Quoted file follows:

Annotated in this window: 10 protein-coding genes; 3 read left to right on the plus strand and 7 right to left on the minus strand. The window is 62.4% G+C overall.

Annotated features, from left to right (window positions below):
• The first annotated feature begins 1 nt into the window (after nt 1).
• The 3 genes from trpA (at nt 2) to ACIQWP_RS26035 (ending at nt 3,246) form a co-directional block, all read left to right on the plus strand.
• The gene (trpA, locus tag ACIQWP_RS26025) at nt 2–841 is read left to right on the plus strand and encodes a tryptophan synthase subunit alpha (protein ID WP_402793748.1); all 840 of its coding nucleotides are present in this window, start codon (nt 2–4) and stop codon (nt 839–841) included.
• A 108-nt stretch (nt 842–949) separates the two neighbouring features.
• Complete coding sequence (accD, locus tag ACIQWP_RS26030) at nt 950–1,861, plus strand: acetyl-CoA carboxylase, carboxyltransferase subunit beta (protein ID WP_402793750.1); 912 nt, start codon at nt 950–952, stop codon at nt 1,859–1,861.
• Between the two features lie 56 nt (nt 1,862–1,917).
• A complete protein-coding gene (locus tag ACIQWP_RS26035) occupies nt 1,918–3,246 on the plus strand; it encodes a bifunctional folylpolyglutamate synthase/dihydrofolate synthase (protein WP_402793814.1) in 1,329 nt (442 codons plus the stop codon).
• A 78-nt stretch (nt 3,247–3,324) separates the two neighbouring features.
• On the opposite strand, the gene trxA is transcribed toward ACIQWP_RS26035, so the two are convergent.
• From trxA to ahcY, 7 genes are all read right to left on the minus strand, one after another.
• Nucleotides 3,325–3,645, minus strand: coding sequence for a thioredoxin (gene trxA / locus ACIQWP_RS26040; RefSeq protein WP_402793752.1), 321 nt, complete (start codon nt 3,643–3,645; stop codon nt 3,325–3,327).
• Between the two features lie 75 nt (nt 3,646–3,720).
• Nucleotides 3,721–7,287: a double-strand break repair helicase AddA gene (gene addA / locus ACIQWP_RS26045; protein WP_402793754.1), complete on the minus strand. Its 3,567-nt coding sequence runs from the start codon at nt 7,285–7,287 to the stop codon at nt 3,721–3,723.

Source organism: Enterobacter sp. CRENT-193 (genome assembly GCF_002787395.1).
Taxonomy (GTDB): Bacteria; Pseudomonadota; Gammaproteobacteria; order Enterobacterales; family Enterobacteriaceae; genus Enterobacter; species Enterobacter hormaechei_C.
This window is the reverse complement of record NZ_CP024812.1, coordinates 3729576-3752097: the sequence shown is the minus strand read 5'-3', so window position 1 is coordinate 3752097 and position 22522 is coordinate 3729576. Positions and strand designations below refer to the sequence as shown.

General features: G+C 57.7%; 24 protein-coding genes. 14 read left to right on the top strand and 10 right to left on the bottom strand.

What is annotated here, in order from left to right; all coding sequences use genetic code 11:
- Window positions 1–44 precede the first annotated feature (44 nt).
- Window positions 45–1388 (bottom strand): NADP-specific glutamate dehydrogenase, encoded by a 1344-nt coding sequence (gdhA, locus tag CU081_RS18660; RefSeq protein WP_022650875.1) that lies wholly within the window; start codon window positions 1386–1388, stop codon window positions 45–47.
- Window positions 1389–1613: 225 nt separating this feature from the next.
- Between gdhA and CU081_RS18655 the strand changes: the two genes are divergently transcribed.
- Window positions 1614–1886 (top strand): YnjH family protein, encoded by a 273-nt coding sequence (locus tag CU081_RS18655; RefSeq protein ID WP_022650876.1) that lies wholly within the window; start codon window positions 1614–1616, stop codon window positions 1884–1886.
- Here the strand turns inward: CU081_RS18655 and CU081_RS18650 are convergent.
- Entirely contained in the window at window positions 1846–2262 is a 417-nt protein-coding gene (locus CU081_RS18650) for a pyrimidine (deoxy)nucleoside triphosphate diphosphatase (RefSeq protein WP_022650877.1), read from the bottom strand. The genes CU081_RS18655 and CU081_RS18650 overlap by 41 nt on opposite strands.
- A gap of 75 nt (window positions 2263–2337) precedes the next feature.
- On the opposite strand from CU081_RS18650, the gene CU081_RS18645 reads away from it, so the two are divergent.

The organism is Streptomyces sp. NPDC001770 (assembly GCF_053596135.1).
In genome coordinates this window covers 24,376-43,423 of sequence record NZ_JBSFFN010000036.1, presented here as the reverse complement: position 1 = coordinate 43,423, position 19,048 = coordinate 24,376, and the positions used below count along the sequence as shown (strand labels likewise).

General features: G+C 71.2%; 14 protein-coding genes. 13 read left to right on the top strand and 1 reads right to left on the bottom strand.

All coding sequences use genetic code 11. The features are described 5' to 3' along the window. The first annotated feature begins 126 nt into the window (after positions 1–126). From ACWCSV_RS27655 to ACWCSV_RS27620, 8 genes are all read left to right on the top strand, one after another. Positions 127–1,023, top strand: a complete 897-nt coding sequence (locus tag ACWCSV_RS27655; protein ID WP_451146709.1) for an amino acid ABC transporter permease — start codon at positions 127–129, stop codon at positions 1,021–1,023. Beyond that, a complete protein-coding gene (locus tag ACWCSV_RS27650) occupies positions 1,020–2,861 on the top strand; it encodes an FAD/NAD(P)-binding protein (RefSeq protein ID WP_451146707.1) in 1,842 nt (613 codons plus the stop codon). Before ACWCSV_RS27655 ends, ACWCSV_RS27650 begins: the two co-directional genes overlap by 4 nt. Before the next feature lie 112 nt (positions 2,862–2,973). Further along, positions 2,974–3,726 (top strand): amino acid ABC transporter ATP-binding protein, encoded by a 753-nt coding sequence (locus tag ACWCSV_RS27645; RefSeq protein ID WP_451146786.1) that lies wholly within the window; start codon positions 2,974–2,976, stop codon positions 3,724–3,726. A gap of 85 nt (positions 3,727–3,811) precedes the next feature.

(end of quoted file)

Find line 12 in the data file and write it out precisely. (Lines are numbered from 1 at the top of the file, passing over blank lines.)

• From trxA to ahcY, 7 genes are all read right to left on the minus strand, one after another.